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Wednesday, December 07, 2005

How NOT to Structure an Offshore Trust

U.S. persons often establish offshore trusts to hold assets to protect them from future creditors. Generally, to be effective for this purpose the settlor of the trust needs to give up power over the trust assets - otherwise a U.S. court can force the settlor to direct the payment of the trust assets to his creditors if a judgment creditor arises. Instead, most of the power over the trust is vested in a foreign trustee.

To maintain some control over the trust, the settlor often retains the power to remove and replace the trustee. That way, if the trustee starts investing in assets the settlor does not like, or is not applying the trust assets in a favorable manner, the settlor can fire him and find another trustee that is more accommodating.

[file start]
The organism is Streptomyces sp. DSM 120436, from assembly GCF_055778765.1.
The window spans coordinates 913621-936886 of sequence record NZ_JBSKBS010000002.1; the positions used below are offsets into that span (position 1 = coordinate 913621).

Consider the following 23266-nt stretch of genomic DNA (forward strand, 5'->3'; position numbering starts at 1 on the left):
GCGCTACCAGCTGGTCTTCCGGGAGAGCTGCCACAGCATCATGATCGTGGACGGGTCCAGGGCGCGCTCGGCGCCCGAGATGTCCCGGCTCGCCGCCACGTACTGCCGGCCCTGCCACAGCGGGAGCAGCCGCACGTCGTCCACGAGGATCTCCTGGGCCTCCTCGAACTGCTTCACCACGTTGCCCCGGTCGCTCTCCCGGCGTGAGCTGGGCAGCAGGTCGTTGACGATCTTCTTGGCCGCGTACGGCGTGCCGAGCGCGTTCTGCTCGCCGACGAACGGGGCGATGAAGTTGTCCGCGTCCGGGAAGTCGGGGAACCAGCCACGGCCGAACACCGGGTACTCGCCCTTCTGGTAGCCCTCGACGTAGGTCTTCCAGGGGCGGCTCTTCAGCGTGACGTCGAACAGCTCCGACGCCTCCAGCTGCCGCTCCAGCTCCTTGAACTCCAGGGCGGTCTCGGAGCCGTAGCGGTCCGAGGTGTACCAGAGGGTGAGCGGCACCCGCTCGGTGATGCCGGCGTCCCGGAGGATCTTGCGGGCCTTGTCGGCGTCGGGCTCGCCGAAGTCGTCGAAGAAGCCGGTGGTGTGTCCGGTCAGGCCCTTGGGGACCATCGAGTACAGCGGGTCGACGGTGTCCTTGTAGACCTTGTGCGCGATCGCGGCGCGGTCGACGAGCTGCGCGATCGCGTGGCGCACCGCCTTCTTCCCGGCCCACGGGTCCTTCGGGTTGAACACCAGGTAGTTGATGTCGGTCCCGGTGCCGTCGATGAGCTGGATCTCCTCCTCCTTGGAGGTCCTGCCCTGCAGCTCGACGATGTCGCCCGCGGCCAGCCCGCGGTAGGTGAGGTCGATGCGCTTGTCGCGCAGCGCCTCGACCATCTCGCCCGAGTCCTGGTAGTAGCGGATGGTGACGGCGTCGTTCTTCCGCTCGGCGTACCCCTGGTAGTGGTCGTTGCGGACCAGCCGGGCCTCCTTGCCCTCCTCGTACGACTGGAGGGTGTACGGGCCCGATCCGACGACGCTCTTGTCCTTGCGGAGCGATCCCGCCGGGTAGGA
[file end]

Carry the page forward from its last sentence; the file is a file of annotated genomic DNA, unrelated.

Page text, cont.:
A recent case in South Florida illustrates that even this apparently innocuous remove and replace power can open the door enough for a creditor to exploit. In this case, the creditor happened to be the IRS. Since the taxpayer had a remove and replace power over the foreign trustee, the Court directed the taxpayer to exercise that power and appoint a U.S. trustee. Since the Court could then exercise jurisdiction over a U.S. trustee, the effect of this will be to bring the assets within the Court's jurisdiction and allow for its application to the creditor/IRS. The trust also had the problem of having the law of the trust change to the law of the jurisdiction of the trustee in the event of a change of the trustee, which further compounds the creditor protection problem.

How should the trust have been structured to avoid this exposure? At a minimum, the trust should have not allowed for the appointment of a trustee in the U.S. Prudent use of a "trust protector" to exercise powers such as these might also diminish the exposure.

As an aside, offshore asset protection trusts are NOT recommended for purposes of avoiding federal income tax obligations.

United States v. Grant,
96 AFTR 2d 2005-270 (SD Fl., Sept. 2, 2005)

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